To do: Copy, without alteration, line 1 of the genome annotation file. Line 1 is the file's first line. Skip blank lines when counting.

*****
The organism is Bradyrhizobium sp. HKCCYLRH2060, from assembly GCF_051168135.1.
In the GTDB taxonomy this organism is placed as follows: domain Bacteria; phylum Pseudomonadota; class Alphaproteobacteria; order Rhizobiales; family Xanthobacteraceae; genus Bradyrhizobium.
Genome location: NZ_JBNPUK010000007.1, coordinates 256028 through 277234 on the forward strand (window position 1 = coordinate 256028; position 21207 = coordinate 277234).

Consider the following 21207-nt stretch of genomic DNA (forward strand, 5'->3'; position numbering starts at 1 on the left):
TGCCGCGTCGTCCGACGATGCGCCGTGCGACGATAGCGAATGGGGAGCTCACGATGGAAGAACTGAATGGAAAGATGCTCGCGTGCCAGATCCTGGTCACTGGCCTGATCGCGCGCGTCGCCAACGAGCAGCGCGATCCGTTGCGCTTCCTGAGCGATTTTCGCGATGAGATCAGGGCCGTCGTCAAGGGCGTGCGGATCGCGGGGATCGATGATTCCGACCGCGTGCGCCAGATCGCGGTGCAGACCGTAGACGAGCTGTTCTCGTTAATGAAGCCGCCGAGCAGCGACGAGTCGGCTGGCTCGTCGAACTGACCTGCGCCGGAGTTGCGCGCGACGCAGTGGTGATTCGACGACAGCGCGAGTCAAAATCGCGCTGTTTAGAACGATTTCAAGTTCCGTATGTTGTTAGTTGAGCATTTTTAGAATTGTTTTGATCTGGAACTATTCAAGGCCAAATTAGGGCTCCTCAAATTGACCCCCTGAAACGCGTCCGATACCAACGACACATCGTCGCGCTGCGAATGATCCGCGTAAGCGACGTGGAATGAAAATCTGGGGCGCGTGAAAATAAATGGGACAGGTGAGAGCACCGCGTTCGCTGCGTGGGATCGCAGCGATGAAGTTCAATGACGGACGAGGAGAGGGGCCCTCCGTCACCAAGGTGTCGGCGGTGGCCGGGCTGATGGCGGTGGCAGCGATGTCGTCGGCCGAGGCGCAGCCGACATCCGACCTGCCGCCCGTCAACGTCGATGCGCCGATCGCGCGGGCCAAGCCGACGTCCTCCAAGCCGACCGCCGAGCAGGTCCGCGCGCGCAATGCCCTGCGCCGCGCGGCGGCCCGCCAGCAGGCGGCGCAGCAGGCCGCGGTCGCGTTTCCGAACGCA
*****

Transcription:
The organism is Bradyrhizobium sp. HKCCYLRH2060, from assembly GCF_051168135.1.